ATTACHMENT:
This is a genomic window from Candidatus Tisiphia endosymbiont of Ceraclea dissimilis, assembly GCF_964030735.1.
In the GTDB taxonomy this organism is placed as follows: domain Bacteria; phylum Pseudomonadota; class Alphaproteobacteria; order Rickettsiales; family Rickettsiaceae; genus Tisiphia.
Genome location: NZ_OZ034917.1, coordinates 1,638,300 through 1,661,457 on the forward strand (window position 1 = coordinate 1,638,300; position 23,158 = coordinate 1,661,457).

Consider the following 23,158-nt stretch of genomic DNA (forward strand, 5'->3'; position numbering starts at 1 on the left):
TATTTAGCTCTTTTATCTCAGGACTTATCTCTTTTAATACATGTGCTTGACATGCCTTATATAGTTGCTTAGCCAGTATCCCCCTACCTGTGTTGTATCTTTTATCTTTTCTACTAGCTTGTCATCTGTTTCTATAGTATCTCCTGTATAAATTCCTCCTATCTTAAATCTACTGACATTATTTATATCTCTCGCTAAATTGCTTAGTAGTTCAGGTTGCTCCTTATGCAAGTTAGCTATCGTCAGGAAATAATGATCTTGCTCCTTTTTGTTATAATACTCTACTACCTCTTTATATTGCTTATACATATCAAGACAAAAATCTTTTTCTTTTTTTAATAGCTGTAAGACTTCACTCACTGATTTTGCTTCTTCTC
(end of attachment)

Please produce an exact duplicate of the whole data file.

This is a genomic window from Candidatus Tisiphia endosymbiont of Ceraclea dissimilis, assembly GCF_964030735.1.
In the GTDB taxonomy this organism is placed as follows: domain Bacteria; phylum Pseudomonadota; class Alphaproteobacteria; order Rickettsiales; family Rickettsiaceae; genus Tisiphia.
Genome location: NZ_OZ034917.1, coordinates 1,638,300 through 1,661,457 on the forward strand (window position 1 = coordinate 1,638,300; position 23,158 = coordinate 1,661,457).

Consider the following 23,158-nt stretch of genomic DNA (forward strand, 5'->3'; position numbering starts at 1 on the left):
TATTTAGCTCTTTTATCTCAGGACTTATCTCTTTTAATACATGTGCTTGACATGCCTTATATAGTTGCTTAGCCAGTATCCCCCTACCTGTGTTGTATCTTTTATCTTTTCTACTAGCTTGTCATCTGTTTCTATAGTATCTCCTGTATAAATTCCTCCTATCTTAAATCTACTGACATTATTTATATCTCTCGCTAAATTGCTTAGTAGTTCAGGTTGCTCCTTATGCAAGTTAGCTATCGTCAGGAAATAATGATCTTGCTCCTTTTTGTTATAATACTCTACTACCTCTTTATATTGCTTATACATATCAAGACAAAAATCTTTTTCTTTTTTTAATAGCTGTAAGACTTCACTCACTGATTTTGCTTCTTCTC